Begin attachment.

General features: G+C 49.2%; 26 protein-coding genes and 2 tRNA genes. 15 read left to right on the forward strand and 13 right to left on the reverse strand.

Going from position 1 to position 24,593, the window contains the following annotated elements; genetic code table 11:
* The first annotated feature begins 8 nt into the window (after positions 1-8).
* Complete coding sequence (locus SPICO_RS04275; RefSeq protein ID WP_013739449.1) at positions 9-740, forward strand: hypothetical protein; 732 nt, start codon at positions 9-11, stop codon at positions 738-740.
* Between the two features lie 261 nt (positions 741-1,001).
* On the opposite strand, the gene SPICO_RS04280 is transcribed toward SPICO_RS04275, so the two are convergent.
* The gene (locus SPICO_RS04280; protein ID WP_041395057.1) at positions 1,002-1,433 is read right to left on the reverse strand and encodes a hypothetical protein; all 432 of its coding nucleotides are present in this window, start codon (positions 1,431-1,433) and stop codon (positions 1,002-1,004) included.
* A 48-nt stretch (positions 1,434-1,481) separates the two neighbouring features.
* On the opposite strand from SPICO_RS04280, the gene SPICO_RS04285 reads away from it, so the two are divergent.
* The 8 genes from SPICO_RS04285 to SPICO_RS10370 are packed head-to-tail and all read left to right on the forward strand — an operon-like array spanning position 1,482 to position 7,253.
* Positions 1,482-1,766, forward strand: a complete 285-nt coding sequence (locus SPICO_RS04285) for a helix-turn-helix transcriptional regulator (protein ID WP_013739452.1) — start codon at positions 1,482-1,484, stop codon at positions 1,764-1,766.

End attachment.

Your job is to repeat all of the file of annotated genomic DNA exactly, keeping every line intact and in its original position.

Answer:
General features: G+C 49.2%; 26 protein-coding genes and 2 tRNA genes. 15 read left to right on the forward strand and 13 right to left on the reverse strand.

Going from position 1 to position 24,593, the window contains the following annotated elements; genetic code table 11:
* The first annotated feature begins 8 nt into the window (after positions 1-8).
* Complete coding sequence (locus SPICO_RS04275; RefSeq protein ID WP_013739449.1) at positions 9-740, forward strand: hypothetical protein; 732 nt, start codon at positions 9-11, stop codon at positions 738-740.
* Between the two features lie 261 nt (positions 741-1,001).
* On the opposite strand, the gene SPICO_RS04280 is transcribed toward SPICO_RS04275, so the two are convergent.
* The gene (locus SPICO_RS04280; protein ID WP_041395057.1) at positions 1,002-1,433 is read right to left on the reverse strand and encodes a hypothetical protein; all 432 of its coding nucleotides are present in this window, start codon (positions 1,431-1,433) and stop codon (positions 1,002-1,004) included.
* A 48-nt stretch (positions 1,434-1,481) separates the two neighbouring features.
* On the opposite strand from SPICO_RS04280, the gene SPICO_RS04285 reads away from it, so the two are divergent.
* The 8 genes from SPICO_RS04285 to SPICO_RS10370 are packed head-to-tail and all read left to right on the forward strand — an operon-like array spanning position 1,482 to position 7,253.
* Positions 1,482-1,766, forward strand: a complete 285-nt coding sequence (locus SPICO_RS04285) for a helix-turn-helix transcriptional regulator (protein ID WP_013739452.1) — start codon at positions 1,482-1,484, stop codon at positions 1,764-1,766.